This enzyme belongs to the family of ligases, specifically those forming carbon-nitrogen bonds as acid-D-amino-acid ligases (peptide synthases). The systematic name of this enzyme class is L-glutamate:L-cysteine gamma-ligase (ADP-forming). Other names in common use include gamma-glutamylcysteine synthetase, gamma-glutamyl-L-cysteine synthetase, and gamma-glutamylcysteinyl synthetase. This enzyme participates in glutamate metabolism and glutathione metabolism, it is the first enzyme in the glutathione biosynthesis pathway. Buthionine sulfoximine and [[S-Butyl-DL-homocysteine-[S,R]-sulfoximine]] are known to inhibit this enzyme.
Glutathione (GSH) itself acts as a feedback inhibitor of GCL activity, as one regulatory mechanism of GSH synthesis. Under normal physiologic substrate concentrations, GCLC alone may synthesize gamma-glutamylcysteine, as evidenced by mouse models lacking GCLM protein. Feedback inhibition of GCLC activity by GSH results in relatively low tissue GSH in these Gclm-lacking mice relative to their normal wild-type counterparts, which possess GCLM. In this regard, GCLM can be seen to increase the efficiency of GSH synthesis by increasing the Ki of GSH and acting as a second line of glutathione synthesis regulation.
In general, humans do not lack either GCLC or GCLM, however there are several known genetic variabilities (such as GAG trinucleotide repeats (TNRs) and single-nucleotide polymorphisms (SNPs)) in the promoter region (5' untranslated regions (UTRs)) of both GCLC and GCLM that appear to influence the inducibility of these genes and, hence, the expression of the encoded proteins.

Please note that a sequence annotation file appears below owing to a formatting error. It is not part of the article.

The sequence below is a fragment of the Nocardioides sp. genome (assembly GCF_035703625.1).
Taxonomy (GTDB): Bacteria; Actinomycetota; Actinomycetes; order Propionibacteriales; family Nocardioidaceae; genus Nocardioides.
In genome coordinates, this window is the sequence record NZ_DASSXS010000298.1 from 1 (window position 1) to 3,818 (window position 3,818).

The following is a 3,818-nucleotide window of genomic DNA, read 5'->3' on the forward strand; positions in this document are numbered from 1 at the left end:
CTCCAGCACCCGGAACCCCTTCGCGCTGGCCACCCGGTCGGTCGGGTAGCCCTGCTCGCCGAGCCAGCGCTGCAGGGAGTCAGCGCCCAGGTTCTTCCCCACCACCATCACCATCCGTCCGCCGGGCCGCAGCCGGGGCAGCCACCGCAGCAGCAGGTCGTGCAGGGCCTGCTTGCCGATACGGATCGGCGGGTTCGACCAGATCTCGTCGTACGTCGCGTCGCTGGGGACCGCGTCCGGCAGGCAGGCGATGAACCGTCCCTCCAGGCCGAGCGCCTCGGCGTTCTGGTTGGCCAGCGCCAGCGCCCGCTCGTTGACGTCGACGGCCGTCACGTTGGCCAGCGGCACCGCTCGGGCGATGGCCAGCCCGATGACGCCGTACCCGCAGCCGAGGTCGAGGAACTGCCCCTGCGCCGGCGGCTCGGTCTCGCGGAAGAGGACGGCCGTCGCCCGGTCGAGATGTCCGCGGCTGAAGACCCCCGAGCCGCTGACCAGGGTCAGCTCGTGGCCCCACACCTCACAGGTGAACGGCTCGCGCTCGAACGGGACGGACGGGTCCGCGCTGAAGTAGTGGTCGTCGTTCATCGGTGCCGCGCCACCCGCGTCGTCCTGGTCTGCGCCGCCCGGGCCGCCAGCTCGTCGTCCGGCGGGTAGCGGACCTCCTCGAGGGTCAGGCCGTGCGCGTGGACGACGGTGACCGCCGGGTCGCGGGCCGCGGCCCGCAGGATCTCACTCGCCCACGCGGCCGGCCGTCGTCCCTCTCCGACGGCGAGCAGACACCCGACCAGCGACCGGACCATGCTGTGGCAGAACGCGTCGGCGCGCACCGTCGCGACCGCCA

Glutamate cysteine ligase is a heterodimeric enzyme composed of two proteins.
Glutamate cysteine ligase catalytic subunit (GCLC, ~73 kDa) possesses all of the catalytic properties.
Glutamate cysteine ligase modifier subunit (GCLM, ~31 kDa) increases the catalytic efficiency of GCLC.
The product of the GCL-mediated condensation reaction of L-glutamate and L-cysteine is gamma-glutamylcysteine, which is readily condensed with glycine, by glutathione synthetase, to form glutathione.
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